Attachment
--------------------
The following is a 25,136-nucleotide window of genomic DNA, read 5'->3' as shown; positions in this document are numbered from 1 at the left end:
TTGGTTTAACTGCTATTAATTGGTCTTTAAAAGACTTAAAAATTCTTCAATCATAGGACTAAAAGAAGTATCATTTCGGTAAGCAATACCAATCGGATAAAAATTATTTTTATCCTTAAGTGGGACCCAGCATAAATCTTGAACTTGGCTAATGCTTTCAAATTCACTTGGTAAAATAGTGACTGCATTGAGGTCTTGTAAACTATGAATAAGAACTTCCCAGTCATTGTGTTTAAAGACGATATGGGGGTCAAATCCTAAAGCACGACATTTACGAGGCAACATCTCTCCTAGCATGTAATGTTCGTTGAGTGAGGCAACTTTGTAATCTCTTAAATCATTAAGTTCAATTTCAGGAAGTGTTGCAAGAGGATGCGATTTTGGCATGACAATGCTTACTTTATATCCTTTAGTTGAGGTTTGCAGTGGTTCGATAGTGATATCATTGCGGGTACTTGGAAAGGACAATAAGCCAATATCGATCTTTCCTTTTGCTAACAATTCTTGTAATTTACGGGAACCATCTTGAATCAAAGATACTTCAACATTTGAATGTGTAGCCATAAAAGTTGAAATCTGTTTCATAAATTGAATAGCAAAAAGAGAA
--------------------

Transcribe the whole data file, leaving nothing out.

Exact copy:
The following is a 25,136-nucleotide window of genomic DNA, read 5'->3' as shown; positions in this document are numbered from 1 at the left end:
TTGGTTTAACTGCTATTAATTGGTCTTTAAAAGACTTAAAAATTCTTCAATCATAGGACTAAAAGAAGTATCATTTCGGTAAGCAATACCAATCGGATAAAAATTATTTTTATCCTTAAGTGGGACCCAGCATAAATCTTGAACTTGGCTAATGCTTTCAAATTCACTTGGTAAAATAGTGACTGCATTGAGGTCTTGTAAACTATGAATAAGAACTTCCCAGTCATTGTGTTTAAAGACGATATGGGGGTCAAATCCTAAAGCACGACATTTACGAGGCAACATCTCTCCTAGCATGTAATGTTCGTTGAGTGAGGCAACTTTGTAATCTCTTAAATCATTAAGTTCAATTTCAGGAAGTGTTGCAAGAGGATGCGATTTTGGCATGACAATGCTTACTTTATATCCTTTAGTTGAGGTTTGCAGTGGTTCGATAGTGATATCATTGCGGGTACTTGGAAAGGACAATAAGCCAATATCGATCTTTCCTTTTGCTAACAATTCTTGTAATTTACGGGAACCATCTTGAATCAAAGATACTTCAACATTTGAATGTGTAGCCATAAAAGTTGAAATCTGTTTCATAAATTGAATAGCAAAAAGAGAA